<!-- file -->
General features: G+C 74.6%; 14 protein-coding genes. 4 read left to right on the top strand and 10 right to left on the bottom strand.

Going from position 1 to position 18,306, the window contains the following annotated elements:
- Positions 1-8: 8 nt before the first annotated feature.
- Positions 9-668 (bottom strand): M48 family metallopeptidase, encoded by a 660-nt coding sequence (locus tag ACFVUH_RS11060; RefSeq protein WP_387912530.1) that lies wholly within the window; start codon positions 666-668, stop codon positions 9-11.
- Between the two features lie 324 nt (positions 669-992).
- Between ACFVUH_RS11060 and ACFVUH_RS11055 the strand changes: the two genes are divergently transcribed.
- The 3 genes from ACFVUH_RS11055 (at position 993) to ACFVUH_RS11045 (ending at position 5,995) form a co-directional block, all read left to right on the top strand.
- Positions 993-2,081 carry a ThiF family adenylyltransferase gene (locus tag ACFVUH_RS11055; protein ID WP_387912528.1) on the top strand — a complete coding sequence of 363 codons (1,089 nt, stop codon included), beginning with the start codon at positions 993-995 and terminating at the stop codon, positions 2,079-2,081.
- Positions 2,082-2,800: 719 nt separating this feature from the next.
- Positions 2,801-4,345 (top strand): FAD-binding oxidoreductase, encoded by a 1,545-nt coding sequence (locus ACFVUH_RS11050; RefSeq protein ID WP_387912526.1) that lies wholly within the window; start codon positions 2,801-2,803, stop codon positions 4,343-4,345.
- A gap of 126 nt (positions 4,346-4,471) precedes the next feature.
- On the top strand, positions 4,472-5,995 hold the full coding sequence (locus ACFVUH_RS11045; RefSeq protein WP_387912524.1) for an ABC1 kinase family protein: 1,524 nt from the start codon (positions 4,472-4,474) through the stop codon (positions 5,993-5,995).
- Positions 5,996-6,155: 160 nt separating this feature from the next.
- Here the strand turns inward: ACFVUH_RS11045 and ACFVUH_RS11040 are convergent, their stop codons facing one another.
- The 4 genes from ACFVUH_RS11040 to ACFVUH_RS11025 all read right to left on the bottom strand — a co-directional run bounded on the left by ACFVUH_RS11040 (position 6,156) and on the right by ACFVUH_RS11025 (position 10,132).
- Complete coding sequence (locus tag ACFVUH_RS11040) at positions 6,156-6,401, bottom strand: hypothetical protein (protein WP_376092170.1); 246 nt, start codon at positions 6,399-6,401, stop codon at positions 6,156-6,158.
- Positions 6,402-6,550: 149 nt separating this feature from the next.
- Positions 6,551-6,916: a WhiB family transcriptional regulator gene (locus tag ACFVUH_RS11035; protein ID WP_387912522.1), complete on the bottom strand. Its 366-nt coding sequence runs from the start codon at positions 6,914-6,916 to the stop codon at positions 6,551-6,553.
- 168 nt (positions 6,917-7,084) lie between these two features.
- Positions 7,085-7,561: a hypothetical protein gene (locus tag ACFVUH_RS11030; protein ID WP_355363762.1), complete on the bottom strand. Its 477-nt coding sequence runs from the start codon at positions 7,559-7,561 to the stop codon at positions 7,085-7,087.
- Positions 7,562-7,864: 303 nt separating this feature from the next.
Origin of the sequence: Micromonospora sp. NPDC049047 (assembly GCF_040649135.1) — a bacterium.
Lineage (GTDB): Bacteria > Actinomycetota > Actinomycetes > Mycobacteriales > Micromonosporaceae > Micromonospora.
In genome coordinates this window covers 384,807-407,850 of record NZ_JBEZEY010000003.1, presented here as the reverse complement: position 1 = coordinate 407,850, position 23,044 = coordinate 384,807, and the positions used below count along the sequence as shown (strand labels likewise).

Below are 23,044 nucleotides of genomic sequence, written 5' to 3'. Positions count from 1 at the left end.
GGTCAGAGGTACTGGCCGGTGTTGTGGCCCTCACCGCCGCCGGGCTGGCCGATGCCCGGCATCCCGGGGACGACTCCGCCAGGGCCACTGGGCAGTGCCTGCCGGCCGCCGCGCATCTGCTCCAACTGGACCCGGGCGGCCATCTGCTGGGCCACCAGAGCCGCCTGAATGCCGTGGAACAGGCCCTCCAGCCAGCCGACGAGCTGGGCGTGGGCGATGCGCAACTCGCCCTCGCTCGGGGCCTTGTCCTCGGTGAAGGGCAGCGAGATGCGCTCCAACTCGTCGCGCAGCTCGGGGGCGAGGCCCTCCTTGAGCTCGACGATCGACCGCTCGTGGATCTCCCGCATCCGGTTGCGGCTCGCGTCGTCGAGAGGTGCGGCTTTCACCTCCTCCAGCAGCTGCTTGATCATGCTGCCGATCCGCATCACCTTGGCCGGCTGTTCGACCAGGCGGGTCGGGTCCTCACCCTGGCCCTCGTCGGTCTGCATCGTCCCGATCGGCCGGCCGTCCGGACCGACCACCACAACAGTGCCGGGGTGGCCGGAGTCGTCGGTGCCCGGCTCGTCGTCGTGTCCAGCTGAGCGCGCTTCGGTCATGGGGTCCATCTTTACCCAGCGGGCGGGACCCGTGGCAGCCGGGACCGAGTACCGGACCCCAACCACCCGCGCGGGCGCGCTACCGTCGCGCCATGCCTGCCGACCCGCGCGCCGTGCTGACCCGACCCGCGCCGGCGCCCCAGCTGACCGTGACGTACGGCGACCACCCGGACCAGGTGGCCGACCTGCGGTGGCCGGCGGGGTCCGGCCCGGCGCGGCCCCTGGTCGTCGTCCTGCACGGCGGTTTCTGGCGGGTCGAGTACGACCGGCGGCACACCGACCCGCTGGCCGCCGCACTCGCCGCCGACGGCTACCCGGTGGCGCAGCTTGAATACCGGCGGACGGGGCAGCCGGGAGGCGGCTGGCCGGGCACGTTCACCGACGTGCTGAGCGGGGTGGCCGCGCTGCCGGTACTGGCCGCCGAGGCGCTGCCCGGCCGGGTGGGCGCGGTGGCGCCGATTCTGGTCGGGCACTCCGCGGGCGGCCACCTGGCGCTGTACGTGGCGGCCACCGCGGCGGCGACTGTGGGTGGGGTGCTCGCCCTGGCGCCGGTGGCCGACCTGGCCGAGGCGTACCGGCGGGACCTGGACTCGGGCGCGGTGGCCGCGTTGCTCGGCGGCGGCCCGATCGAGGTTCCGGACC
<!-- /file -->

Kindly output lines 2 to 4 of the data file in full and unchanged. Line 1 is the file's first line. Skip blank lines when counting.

Going from position 1 to position 18,306, the window contains the following annotated elements:
- Positions 1-8: 8 nt before the first annotated feature.
- Positions 9-668 (bottom strand): M48 family metallopeptidase, encoded by a 660-nt coding sequence (locus tag ACFVUH_RS11060; RefSeq protein WP_387912530.1) that lies wholly within the window; start codon positions 666-668, stop codon positions 9-11.